Horses rescued from shrinking island home
Published 12:02 am Wednesday, April 16, 2008
NATCHEZ — Four horses on Giles Island Hunting Club really never had anything to worry about, despite the river creeping ever closer to where they stood.
That’s because Jimmy Riley, manager at Giles Island Hunting Club, exercised great caution.
“Better safe than sorry, that’s the key phrase,” he said as he relaxed between trips to save the horses.
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The horses had been moved to a high area on the island, or the sand field, as Riley called it.
He said they had plenty of food and he was taking a small boat out every day to bring the horses sacks of feed. A tank on the island kept several troughs full of water.
The horses would have still had dry ground to stand on until the river reached 58 feet, but he decided he didn’t want to take any chances.
“I’d been growing ulcers over this for two weeks,” he said.
He said in 1997 he saw the river rise — which was the last time the river flooded badly — and he knows what the river is capable of.
The first obstacle to hurdle was getting a barge. He said the barge he had been using sunk last year so he was looking for another option.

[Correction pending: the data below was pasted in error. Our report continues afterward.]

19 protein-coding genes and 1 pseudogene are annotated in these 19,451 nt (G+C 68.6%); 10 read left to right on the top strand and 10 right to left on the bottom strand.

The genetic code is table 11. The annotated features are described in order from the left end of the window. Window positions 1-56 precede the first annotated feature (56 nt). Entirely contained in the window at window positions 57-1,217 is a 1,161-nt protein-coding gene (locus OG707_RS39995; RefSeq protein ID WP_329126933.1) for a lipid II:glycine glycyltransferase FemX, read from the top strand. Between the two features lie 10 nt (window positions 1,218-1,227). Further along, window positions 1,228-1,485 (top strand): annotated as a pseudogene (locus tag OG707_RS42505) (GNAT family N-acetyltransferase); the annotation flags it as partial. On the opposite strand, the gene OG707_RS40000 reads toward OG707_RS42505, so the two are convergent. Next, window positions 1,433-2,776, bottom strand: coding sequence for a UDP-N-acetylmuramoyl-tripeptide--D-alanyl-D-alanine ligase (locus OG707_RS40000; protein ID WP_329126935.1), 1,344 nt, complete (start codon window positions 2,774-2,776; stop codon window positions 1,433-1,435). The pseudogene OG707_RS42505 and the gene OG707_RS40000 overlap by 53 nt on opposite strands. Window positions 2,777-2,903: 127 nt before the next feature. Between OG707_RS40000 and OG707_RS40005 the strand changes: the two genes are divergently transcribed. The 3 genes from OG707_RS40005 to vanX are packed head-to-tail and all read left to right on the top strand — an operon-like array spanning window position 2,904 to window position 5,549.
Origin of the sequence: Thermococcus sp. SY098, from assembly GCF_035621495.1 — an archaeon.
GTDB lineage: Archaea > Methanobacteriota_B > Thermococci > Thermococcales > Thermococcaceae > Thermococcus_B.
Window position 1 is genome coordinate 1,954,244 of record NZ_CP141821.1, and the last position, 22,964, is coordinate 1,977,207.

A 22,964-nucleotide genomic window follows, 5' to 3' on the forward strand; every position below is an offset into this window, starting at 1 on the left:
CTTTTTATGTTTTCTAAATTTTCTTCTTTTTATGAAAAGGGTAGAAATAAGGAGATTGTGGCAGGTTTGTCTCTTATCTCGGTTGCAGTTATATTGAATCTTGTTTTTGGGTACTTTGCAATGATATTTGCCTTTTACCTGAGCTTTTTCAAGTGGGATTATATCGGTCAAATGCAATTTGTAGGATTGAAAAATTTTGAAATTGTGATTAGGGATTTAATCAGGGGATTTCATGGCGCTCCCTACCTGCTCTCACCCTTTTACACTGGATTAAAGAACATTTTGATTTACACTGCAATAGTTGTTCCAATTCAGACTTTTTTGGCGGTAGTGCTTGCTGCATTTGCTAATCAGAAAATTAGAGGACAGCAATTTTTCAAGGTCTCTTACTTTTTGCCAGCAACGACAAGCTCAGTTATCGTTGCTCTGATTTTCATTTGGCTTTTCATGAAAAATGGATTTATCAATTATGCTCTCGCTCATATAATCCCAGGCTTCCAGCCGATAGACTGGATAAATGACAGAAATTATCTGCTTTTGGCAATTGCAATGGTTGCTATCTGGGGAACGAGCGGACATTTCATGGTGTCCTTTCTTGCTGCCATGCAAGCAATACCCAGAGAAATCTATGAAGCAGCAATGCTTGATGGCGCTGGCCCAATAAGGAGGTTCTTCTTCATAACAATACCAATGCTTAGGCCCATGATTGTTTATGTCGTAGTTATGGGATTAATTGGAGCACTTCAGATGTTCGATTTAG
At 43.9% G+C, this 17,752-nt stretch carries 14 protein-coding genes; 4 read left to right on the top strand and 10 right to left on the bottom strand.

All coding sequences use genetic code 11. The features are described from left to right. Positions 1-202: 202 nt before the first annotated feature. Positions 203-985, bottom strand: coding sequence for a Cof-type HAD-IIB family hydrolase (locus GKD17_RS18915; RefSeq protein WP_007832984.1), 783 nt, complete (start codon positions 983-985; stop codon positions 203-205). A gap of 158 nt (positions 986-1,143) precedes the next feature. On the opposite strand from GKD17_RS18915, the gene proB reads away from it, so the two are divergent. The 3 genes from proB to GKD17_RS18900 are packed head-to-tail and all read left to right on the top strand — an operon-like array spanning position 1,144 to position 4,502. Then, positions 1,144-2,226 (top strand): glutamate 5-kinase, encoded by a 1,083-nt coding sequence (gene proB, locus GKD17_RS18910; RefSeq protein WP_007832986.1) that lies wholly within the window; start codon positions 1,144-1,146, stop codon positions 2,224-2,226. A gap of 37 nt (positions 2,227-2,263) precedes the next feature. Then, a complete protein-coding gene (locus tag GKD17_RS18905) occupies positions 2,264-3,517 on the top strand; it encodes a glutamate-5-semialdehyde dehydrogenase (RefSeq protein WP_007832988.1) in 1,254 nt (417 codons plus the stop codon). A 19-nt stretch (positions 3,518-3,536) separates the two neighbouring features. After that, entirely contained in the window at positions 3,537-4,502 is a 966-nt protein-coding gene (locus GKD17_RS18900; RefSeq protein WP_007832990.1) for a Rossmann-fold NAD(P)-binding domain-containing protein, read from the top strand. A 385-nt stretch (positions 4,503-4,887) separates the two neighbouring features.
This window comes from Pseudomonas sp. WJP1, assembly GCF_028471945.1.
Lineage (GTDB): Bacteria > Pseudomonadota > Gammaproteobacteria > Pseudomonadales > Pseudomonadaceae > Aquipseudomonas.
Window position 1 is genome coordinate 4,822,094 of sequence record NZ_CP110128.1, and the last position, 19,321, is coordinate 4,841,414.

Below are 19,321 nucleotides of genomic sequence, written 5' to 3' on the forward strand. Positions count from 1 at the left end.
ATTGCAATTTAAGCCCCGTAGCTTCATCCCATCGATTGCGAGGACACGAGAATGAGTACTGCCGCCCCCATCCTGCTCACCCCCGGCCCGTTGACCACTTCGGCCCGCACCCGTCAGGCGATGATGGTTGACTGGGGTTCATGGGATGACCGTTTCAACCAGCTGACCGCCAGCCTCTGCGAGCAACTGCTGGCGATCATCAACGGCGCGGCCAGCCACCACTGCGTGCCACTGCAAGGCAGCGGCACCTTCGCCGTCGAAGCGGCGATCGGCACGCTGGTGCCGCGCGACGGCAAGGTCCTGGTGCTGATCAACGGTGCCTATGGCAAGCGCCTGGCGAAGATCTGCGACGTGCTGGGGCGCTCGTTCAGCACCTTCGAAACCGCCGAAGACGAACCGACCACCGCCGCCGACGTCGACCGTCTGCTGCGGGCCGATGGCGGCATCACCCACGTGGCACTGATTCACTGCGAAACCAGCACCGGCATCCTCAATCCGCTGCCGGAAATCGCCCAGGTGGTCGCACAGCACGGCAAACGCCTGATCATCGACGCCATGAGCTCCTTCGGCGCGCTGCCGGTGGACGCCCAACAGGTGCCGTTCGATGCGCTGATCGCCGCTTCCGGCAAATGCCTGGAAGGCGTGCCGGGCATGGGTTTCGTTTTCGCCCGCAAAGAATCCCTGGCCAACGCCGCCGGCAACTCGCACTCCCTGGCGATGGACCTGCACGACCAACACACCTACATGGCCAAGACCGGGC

Riley contacted Natchez Island Hunting Club to see about borrowing a barge.
After that came through, he needed to find a tugboat to pull the barge up the Mississippi River to the Old River because the small boats they had were no match for the swift currents of the Mississippi.
He was able to find a tugboat and captain at Vidalia Dock and Storage and the rescue mission was on.
“It never ceases to amaze me how you can find good people when you need them,” he said.
Riley said he knew he needed to move fast because the tugboat captain was going to go out of town on Friday and be gone for two weeks.
From Vidalia Dock and Storage, the tugboat pushed the barge for about 12 miles to the Old River, Riley said.
The tug couldn’t go any further due to tree branches and that’s when Riley and his team made the switch to join boats for the rest of the four-mile journey to the island.
Though Riley doesn’t claim to be an expert in equestrian rescue, he said working for Giles Island and living on the river, it’s something that has to be dealt with.
“It’s just the way of life on the river,” he said.
Once the barge reached the island, the horses were transferred two-by-two onto a horse trailer connected to a truck that sat on the barge.
Riley said because the horses they were saving weren’t highly trained and were slightly wild, it was unsafe for them to just be on the barge.
With the horses not being tame, they could charge the gates on the barge, knock them over and fall into the river.
Riley and his crew of men took the entire day to rescue the horses.